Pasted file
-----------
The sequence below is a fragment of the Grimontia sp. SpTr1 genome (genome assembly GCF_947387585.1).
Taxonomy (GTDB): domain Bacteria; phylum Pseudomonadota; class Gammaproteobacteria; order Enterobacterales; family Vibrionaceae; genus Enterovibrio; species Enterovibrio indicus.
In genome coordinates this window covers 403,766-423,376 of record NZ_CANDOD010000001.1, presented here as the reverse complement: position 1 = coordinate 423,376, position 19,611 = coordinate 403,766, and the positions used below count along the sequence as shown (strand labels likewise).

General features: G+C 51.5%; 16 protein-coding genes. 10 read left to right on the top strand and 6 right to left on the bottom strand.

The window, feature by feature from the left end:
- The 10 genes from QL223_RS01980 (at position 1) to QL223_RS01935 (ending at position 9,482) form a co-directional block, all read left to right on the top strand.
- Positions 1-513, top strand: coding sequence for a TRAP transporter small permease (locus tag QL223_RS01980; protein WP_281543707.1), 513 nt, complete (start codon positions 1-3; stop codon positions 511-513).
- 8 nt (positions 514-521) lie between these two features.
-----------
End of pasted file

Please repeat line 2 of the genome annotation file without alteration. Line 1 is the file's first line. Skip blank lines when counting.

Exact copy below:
Taxonomy (GTDB): domain Bacteria; phylum Pseudomonadota; class Gammaproteobacteria; order Enterobacterales; family Vibrionaceae; genus Enterovibrio; species Enterovibrio indicus.